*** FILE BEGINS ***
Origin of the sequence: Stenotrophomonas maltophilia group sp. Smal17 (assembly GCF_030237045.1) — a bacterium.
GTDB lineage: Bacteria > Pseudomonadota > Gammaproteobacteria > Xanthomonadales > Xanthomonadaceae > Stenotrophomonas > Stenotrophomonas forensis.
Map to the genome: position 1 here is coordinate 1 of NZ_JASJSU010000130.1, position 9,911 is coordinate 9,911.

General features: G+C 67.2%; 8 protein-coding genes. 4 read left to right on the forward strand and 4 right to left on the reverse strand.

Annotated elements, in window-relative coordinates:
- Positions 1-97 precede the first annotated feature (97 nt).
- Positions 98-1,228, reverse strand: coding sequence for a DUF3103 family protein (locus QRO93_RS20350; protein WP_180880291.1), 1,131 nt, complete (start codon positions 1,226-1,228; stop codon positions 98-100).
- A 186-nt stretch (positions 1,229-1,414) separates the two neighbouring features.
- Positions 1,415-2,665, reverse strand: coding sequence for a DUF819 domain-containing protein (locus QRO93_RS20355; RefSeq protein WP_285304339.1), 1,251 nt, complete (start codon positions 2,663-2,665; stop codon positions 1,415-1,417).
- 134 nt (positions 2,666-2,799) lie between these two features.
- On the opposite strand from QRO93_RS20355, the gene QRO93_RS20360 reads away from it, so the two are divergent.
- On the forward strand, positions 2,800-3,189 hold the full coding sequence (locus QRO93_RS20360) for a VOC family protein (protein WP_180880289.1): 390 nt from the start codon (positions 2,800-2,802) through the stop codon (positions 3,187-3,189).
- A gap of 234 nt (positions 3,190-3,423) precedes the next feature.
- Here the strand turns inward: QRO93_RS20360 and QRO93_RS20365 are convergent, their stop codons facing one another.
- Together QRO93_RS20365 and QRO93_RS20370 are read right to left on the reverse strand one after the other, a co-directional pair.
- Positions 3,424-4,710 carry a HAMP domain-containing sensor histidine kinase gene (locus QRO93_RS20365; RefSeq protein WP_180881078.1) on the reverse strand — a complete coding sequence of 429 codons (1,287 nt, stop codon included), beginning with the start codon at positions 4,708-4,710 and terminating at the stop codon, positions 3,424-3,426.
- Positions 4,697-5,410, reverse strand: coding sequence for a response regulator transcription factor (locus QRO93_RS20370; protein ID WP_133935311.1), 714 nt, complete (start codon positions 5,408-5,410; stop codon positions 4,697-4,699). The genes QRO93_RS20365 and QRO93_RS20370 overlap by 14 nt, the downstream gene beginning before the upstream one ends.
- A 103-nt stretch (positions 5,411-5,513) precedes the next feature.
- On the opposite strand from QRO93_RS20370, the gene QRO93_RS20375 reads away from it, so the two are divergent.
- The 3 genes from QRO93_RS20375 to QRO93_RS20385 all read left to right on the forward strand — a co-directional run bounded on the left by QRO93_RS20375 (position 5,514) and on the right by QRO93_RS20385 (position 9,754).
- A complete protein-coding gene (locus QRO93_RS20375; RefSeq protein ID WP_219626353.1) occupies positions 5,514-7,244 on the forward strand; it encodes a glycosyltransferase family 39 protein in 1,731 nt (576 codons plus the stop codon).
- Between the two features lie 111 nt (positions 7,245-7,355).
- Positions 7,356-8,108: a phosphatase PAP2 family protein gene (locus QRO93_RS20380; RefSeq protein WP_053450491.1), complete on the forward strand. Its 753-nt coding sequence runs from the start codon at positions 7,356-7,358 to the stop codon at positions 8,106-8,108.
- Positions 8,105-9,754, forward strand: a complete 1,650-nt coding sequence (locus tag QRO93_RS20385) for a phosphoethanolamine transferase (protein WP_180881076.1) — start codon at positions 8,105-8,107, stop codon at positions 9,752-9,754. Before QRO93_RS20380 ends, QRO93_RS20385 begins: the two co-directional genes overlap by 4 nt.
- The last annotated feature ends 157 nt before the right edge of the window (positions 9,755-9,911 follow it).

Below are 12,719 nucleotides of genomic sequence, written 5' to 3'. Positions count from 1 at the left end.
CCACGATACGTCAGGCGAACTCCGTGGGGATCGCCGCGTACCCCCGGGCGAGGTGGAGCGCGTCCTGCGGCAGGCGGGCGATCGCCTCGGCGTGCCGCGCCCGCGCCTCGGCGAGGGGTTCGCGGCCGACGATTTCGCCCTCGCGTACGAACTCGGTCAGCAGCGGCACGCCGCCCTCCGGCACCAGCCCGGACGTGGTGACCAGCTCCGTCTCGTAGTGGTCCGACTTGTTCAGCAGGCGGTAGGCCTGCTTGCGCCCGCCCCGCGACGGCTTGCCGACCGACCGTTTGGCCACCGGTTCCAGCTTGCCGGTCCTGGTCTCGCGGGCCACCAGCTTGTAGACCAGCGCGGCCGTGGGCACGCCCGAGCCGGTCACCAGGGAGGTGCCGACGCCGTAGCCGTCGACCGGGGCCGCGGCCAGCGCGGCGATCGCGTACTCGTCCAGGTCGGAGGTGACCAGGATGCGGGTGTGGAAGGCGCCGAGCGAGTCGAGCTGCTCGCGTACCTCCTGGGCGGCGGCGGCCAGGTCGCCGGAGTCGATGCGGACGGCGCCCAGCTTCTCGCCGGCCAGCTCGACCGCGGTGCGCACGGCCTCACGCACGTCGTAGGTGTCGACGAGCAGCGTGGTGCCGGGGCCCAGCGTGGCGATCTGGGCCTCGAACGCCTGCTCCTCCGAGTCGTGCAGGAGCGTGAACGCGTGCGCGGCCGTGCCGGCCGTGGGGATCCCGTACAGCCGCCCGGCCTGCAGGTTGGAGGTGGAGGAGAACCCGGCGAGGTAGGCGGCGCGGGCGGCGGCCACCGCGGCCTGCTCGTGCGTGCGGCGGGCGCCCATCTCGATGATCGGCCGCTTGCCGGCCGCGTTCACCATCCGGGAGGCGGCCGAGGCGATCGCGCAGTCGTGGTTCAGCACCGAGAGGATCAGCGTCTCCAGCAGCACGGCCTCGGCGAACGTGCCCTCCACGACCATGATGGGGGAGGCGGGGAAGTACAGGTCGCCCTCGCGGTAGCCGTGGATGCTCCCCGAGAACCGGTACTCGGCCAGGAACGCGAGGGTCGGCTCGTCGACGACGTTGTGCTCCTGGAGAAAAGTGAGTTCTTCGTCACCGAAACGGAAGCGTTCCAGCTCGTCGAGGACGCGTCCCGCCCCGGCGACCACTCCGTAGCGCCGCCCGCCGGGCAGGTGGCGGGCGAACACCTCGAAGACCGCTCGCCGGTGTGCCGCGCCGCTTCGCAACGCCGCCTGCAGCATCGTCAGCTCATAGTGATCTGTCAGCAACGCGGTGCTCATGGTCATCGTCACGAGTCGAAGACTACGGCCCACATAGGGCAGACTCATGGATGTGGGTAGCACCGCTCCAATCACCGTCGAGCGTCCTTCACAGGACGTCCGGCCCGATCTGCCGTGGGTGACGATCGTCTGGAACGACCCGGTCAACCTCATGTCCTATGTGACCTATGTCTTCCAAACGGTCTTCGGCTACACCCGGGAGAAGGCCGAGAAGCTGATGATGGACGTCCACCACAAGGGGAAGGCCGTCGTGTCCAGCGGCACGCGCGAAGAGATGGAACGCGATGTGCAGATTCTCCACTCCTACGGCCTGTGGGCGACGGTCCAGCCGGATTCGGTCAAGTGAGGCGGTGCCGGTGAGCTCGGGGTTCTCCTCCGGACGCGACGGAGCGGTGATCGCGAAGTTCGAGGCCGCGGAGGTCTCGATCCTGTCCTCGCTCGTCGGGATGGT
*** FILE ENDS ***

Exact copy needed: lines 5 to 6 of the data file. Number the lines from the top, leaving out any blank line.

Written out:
Annotated elements, in window-relative coordinates:
- Positions 1-97 precede the first annotated feature (97 nt).